The Republican Party is finalizing its transition from the party of free speech to the party of coerced speech. This metamorphosis is much like the GOP’s decision to go from defenders of free trade to defenders of protectionism. It was as subtle as a crocodile looking for its prey and moved about as quickly as one latching onto a turtle. A quick snap of the jaws and it’s down the hatch to be digested by stomach acid.

The latest attack on free speech comes from Congressmen Matt Gaetz and Devin Nunes. The pair – adhering to the yearning of their leader at 1600 Pennsylvania Avenue – launched a multi-pronged attack on Twitter based on a Vice News report showing Twitter was shadow-banning conservatives i.e. not letting people find them in a search of Twitter. Social media sites have long been criticized for their failure to either crack down on fake accounts or the problems with their suspension process. But Gaetz now believes it’s time for the heavy-hand of government to ‘solve’ the problem by filing a complaint with the FEC.

The money line from Gaetz on Tucker:

So, are we really going to trust tech companies to be able to just decide with no transparency what behavior limits someone’s ability to amplify their message?

Gaetz had previously praised Facebook for removing a page which promoted violence against Republicans (Facebook denies removing the page, but it no longer exists). One wonders if he’d raise complaints if a conservative site was removed for allegations of violence against Democrats.

Nunes followed up Gaetz’ yowls by telling FOX News on Sunday, “It sure looks to me like they are censoring people and they ought to stop it. We are looking at any legal remedies to go through.” It appears Nunes means his Florida cohort’s complaint to the FEC – along with President Donald Trump’s angst towards its algorithm. Another pointless hearing before the House Judiciary Committee is probably in the future for Twitter and Facebook executives.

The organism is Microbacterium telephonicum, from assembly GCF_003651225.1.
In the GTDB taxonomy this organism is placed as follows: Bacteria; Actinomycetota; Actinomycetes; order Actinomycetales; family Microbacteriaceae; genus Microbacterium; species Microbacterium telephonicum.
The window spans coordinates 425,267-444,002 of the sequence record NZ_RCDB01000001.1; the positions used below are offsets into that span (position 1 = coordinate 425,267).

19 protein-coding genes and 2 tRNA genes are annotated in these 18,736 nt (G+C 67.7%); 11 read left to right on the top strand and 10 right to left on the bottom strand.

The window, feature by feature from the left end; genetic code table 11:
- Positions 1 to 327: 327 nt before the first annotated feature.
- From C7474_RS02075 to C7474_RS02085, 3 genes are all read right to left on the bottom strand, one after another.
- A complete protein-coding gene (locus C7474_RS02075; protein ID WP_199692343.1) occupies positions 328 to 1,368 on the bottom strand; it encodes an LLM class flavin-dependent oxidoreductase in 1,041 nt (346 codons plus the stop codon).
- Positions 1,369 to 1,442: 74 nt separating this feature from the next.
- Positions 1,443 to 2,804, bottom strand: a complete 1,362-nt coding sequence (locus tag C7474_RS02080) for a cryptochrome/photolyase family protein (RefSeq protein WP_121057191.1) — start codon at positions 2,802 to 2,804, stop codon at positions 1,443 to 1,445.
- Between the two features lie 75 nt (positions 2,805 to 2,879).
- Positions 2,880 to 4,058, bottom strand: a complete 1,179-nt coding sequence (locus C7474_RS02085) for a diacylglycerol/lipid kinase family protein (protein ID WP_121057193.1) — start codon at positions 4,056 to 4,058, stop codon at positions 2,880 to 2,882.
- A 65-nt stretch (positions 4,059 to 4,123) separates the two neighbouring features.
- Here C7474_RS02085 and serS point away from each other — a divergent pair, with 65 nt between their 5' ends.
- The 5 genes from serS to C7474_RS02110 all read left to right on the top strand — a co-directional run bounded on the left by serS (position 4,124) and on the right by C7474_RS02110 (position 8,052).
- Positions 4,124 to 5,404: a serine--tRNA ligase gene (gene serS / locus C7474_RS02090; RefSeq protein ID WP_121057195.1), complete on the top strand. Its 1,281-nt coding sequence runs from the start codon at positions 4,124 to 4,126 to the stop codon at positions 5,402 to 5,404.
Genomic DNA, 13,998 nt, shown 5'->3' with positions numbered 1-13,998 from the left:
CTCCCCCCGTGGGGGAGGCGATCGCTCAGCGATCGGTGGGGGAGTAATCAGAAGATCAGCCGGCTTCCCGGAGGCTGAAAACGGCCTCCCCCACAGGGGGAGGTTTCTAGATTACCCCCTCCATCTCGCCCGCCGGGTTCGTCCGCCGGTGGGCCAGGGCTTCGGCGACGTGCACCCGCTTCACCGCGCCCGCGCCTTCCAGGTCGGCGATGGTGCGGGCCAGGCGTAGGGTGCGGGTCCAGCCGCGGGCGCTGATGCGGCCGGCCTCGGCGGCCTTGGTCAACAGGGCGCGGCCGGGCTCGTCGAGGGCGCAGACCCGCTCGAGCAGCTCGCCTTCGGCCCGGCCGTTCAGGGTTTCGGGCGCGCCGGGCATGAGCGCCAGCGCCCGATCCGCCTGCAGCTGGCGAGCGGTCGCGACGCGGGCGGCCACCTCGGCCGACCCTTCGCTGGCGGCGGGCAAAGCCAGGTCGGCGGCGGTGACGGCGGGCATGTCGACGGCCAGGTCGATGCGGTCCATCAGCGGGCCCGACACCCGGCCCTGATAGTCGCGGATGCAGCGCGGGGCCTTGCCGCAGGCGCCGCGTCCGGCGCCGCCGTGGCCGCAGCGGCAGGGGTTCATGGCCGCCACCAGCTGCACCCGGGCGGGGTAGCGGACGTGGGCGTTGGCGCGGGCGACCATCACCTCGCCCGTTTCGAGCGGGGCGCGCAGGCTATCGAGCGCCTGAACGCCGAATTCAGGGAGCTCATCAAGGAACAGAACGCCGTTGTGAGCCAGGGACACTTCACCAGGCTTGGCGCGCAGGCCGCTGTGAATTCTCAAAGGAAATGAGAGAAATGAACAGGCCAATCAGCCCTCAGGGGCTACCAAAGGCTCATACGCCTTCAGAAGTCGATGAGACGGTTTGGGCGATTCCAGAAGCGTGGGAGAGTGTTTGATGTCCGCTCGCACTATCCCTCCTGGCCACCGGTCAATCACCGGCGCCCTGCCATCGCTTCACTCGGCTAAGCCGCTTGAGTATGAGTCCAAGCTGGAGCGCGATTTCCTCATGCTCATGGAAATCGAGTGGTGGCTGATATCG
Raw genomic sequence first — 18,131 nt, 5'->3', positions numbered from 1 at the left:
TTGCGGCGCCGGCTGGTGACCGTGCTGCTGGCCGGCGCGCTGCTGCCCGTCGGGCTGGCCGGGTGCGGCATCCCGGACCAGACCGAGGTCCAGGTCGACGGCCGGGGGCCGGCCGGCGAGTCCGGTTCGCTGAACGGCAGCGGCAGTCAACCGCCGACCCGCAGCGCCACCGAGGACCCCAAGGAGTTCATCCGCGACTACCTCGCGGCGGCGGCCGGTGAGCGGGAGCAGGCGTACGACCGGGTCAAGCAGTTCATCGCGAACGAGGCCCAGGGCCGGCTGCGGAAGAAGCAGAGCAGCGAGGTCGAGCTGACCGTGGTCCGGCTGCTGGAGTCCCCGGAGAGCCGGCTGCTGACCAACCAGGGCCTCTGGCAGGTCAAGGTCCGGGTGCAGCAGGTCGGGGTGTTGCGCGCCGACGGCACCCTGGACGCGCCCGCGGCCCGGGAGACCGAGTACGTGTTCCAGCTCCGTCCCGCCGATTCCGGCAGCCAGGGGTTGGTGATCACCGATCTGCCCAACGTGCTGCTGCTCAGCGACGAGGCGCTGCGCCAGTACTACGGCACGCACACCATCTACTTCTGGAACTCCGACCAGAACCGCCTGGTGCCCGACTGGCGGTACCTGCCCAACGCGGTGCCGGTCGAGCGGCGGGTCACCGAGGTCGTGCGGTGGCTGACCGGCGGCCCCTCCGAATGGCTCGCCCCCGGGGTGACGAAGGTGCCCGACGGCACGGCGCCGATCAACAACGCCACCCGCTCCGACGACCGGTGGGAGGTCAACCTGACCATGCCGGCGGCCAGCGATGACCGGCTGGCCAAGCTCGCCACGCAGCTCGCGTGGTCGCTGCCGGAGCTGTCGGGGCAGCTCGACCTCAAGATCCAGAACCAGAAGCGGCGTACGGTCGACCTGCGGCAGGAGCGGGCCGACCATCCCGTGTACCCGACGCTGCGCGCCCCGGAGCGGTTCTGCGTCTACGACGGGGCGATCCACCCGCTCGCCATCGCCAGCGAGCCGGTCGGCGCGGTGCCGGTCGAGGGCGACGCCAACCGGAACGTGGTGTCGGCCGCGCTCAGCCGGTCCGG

Of course, U.S. Senator Ted Cruz (looking to show his Trump bonafides in a November election which will probably hinge on Trump supporters forgiving him for his “vote your conscience” comment in 2016) decided to get in on the action as well.

This is the same Cruz who defended free speech on the Senate floor in 2014.

It would be sad if it weren’t so predictable. One has to remember the Federalists, the ones who pushed through the Constitution over the Articles of Confederation, almost immediately rejected the notion of free speech within the First Amendment a mere eight years after the Constitution’s enshrinement through the vile and horrendous Alien and Sedition acts. The party in power only loves free speech when it serves their best interests – not when said speech or action can be used against them.

Reason’s Katherine Mangu-Ward chronicled the GOP’s abandonment of free speech in January and how similar it is to the Democrat Party’s own contempt of those who dare oppose their beliefs. She also found Americans seem perfectly happy with the notion of “free speech for me, but not for thee.”